Tips for Photographing Waterfalls

by Sarah Ehlen


Waterfalls are truly a staple of landscape photography. There is just something breathtaking about them that draws us in, whether in person or in a photograph.

Waterfalls also give us the opportunity to play with motion, using our cameras to capture movement in different ways than our eyes are able to see.


We can create vastly different photos depending on whether we want to freeze each water droplet or allow the motion to blur.


The key to getting these different effects lies in adjusting your camera’s shutter speed. Slow shutter speeds will create silky smooth water, while fast shutter speeds will freeze every drop. You can choose whichever effect you’d like based on the shutter speed you use.

This will require taking your camera out of automatic or “program” mode. To change the shutter speed you’ll either need to be in shutter priority mode or full manual exposure mode.

If you’re new to this, I recommend experimenting with a variety of shutter speeds to get a sense for how it works. A good starting point is ½ of a second to blur flowing water and 1/500th of a second to freeze it. Adjust up or down from there depending on how fast the water is flowing.

It will usually take several shots to dial in the exact shutter speed that will get you the creative effect you want, so don’t be afraid to try many variations.

Here are some additional tips for photographing waterfalls:

Use a tripod. Particularly if you are trying to blur water, you’ll need to stabilize your camera in order to use long shutter speeds. It’s also a good idea to use a remote trigger or the self-timer to avoid shaking your camera when you take the shot.

Use a polarizing filter. This type of filter is very useful for cutting glare on water and wet rocks and is perfect for waterfall photography. You can learn more about filters for landscape photography here.

Wait for the right conditions. If you want to use slow shutter speeds to blur water, you will need low light levels. The ideal time to shoot is early or late in the day. You won’t be able to achieve a slow shutter speed during the bright midday hours unless you use a neutral density filter to cut the amount of light reaching your camera’s image sensor. Cloudy or shaded conditions will also give you better results.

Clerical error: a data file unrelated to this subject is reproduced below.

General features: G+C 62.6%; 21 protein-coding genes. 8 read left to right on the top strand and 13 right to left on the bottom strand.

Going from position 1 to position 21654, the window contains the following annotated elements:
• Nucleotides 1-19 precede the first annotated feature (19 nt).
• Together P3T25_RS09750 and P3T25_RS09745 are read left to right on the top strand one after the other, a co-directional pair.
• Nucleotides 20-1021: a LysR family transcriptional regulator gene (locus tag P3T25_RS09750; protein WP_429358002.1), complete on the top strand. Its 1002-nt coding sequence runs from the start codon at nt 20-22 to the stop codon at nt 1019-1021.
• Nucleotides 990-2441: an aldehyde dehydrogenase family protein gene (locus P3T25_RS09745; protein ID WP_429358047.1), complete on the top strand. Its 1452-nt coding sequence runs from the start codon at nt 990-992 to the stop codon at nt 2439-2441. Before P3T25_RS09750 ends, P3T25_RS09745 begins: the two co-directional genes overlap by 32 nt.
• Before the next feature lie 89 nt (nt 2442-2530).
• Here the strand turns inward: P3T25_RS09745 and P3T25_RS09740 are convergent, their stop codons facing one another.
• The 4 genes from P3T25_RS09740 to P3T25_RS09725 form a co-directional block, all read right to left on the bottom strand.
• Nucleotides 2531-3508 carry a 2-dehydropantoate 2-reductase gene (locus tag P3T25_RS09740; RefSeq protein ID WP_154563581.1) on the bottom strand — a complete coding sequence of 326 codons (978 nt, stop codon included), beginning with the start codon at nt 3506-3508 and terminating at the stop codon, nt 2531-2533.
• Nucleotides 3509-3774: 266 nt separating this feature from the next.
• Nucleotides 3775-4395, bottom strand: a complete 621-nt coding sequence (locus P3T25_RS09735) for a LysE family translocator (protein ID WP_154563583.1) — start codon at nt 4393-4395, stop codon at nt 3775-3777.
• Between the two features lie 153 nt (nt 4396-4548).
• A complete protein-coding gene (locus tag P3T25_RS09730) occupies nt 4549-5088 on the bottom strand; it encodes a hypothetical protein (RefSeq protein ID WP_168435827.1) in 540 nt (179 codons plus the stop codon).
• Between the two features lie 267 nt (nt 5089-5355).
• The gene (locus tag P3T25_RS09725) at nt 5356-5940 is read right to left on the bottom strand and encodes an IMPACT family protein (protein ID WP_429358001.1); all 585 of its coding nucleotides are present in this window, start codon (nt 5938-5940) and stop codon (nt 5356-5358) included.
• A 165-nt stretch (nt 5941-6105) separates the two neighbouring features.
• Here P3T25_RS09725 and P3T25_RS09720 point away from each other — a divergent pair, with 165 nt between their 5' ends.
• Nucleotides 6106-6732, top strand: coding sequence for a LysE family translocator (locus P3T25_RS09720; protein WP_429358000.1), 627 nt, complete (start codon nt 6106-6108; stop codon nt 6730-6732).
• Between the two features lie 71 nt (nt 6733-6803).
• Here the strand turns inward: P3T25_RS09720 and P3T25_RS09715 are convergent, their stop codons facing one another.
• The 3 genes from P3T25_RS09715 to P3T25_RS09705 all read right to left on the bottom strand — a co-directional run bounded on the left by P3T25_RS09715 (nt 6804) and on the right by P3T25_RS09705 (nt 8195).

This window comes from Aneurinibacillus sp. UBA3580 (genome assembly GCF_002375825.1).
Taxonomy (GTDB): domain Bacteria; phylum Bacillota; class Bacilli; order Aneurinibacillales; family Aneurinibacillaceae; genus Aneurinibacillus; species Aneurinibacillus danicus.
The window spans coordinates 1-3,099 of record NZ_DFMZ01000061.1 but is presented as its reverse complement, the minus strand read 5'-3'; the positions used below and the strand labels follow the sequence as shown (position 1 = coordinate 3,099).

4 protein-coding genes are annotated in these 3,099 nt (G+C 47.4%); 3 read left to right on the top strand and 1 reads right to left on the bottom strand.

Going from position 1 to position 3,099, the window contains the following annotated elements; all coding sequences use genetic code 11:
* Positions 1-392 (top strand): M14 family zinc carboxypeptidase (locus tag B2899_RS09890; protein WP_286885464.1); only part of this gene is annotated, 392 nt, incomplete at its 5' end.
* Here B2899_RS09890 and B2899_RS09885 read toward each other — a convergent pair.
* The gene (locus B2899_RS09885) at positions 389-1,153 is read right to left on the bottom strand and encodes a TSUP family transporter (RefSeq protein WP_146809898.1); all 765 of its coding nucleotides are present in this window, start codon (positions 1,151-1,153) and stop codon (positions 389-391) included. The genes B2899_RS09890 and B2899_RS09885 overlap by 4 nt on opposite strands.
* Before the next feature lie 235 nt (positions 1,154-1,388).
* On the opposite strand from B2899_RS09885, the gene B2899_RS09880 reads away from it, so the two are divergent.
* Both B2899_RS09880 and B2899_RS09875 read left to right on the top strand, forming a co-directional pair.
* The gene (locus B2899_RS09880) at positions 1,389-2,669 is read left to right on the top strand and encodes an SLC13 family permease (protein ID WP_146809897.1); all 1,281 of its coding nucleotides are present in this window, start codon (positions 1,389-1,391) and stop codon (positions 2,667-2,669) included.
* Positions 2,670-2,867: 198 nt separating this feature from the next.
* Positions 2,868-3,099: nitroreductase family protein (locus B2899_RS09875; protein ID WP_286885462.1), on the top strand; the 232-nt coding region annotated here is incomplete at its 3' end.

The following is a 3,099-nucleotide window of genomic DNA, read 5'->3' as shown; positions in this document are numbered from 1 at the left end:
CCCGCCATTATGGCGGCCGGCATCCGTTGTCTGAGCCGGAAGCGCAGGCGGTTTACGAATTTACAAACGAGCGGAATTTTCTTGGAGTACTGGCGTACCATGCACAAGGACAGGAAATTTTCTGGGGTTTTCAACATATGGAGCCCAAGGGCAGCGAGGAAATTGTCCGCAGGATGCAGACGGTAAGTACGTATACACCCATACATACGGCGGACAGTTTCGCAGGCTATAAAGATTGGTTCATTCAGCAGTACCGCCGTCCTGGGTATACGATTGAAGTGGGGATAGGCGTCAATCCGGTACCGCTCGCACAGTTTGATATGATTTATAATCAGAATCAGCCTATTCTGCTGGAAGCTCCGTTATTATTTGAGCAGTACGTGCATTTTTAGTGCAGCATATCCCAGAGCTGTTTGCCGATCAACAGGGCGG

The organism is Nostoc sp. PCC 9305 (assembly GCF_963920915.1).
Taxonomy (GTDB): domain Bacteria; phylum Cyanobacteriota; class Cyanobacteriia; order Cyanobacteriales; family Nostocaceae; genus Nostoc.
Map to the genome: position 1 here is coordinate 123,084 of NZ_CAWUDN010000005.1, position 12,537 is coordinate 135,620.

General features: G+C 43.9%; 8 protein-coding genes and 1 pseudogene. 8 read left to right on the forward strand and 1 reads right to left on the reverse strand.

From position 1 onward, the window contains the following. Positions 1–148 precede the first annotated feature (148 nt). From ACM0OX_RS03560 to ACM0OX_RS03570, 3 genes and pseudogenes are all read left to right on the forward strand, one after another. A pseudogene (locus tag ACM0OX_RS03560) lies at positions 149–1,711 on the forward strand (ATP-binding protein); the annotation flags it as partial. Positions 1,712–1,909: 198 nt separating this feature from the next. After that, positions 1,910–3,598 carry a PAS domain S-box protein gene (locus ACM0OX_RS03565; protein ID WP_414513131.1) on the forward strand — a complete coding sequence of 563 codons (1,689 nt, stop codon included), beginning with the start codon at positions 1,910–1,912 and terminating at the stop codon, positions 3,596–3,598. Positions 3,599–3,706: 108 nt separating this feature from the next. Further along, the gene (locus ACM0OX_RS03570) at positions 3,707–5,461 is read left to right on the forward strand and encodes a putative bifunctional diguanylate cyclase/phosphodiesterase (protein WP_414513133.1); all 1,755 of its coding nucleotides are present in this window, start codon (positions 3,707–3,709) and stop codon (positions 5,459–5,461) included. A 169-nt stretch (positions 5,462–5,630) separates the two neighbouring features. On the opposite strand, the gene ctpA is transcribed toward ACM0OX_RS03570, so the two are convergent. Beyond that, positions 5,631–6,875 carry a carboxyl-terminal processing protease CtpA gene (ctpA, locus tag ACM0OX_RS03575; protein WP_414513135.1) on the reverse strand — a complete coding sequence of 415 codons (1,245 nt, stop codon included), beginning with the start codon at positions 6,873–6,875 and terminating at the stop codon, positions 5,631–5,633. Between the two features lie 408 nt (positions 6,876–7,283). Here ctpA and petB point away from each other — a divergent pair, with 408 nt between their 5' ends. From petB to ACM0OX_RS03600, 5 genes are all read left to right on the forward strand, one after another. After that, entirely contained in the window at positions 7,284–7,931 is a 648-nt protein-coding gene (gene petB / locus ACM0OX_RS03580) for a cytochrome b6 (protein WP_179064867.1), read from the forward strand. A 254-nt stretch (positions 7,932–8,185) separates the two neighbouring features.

Pay attention to the details. If you use too slow of a shutter speed you may end up losing all the detail in the water, creating a pure white streak. In the field, as you’re reviewing a photo on the back of your camera, I recommend carefully inspecting the water to see if you are achieving the level of detail that you’d like. If the waterfall is bright white with zero detail, you might want to try a slightly faster shutter speed.


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Watch your exposure. Waterfalls can be tricky to expose for. You can use your camera’s histogram to gauge your exposure, making sure it isn’t too bright or too dark. You can also turn on your camera’s “highlight clipping alert” to be sure that you don’t accidentally overexpose the water as you’re experimenting with slow shutter speeds.


From an artistic standpoint there is also a lot to consider when photographing waterfalls. The tendency is to try and include the entire waterfall in your frame. However, this isn’t always necessary. Sometimes a simpler and stronger composition can be created by focusing on one particular portion of the falls. As an example, for the image below I decided to angle the camera downward in order to include a mossy rock in the foreground and only a small part of the waterfall itself.


If you’re photographing a large waterfall, including a person wearing bright colors can be a nice way to add a sense of scale and additional interest to the scene.


You can also try including the stream or river leading up to the falls. This can be used as a leading line to bring the viewer into your photograph.


Lastly, waterfalls can make for beautiful black and white images! White water set against dark rocks can really pop, creating a contrast that is perfect for black and white.


I hope this gives you some ideas you can put to use. Not only are waterfalls a lot of fun to shoot, they are also a great way to learn some of the more technical details of your camera that can open up a world of creative possibilities!

ABOUT THE AUTHOR

Sarah Ehlen

Photography has been a lifelong passion of Sarah’s, with a focus on landscape, nature, and travel imagery. She is a graduate of Rocky Mountain School of Photography’s Summer Intensive Program and an Adobe Certified Expert in Lightroom, and loves helping people learn the skills needed to take their photography further, both in the field and behind the computer.

Sarah is the owner of Glacier Photo Guides which specializes in private and small group photography workshops in Glacier National Park. She also teaches landscape photography workshops at beautiful locations throughout the U.S. She enjoys the process of creating and marketing her images as fine art prints, and her work has also been published in Portland Magazine, Montana Magazine, and Big Sky Journal. Prior to her time at RMSP, she spent a decade working as a Park Ranger at North Cascades National Park in Washington. With an extensive knowledge of the natural world, Sarah is able to bring a unique perspective to her teaching of landscape and nature photography.

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